10 wildflowers that grow on clay soil

10 wildflowers that grow on clay soil

10 wildflowers that grow on clay soil

10 wildflowers that grow on clay soil
When it comes to getting anything to grow on clay soil, you might have given up - but not all hope is lost, as plenty of wildflowers can thrive on clay soil and produce beautiful blooms! So, rather than fight it, you can go for a colourful solution that saves you spending hours trying to figure out what to do with your troublesome soil.

Clay soil has its advantages – it is packed full of nutrients and excellent at keeping your wildflowers well supplied with moisture. However, it takes some special seeds to make use of everything that clay soil offers because it will become bogged down and waterlogged in winter and baked solid and start to crack in summer.

Not sure what type of soil you are dealing with? Find out your soil type.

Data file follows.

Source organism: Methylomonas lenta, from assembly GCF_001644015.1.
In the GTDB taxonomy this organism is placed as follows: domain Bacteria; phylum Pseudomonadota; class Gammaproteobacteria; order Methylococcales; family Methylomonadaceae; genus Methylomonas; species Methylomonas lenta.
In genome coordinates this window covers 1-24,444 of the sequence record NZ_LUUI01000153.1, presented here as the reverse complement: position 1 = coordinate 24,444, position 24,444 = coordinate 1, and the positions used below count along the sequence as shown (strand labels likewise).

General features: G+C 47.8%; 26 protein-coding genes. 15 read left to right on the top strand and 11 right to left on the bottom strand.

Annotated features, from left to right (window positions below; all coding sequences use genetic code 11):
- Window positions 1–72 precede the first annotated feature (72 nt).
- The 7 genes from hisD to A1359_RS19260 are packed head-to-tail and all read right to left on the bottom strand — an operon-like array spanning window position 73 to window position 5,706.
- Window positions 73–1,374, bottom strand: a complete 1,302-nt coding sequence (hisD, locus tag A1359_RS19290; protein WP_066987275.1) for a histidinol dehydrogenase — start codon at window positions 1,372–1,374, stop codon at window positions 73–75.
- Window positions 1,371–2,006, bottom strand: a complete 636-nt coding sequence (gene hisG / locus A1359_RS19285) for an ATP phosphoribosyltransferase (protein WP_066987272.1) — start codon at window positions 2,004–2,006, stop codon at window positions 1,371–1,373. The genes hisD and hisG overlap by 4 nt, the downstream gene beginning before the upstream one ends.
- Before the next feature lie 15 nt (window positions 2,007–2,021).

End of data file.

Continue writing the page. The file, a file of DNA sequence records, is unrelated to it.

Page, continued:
What wildflowers can I grow on clay soil?

We have gone through the trouble of carefully selecting all the best wildflowers for clay soil and putting them into our Clay Display wildflower seed mix, giving you a beautiful display while providing a solution to your clay conundrum – don’t just take our word for it, let’s meet the flowers you will see popping up in your garden!

10 Wildflowers for clay soil

1. Corn Poppy

Close up image of red poppy wildflower

Folklore fact: Poppies are needed to make morphine.

When does it bloom: June – August

Corn poppies are easily recognised across the UK, and there is no doubt that their bright red petals will add a burst of colour to anywhere they are grown! Whatever meaning the poppy has to you, it will always have a special place in the heart of bees and pollinators – holding a prime position on the RHS Plants for Pollinators list, they are perfect for adding a buzz to your garden.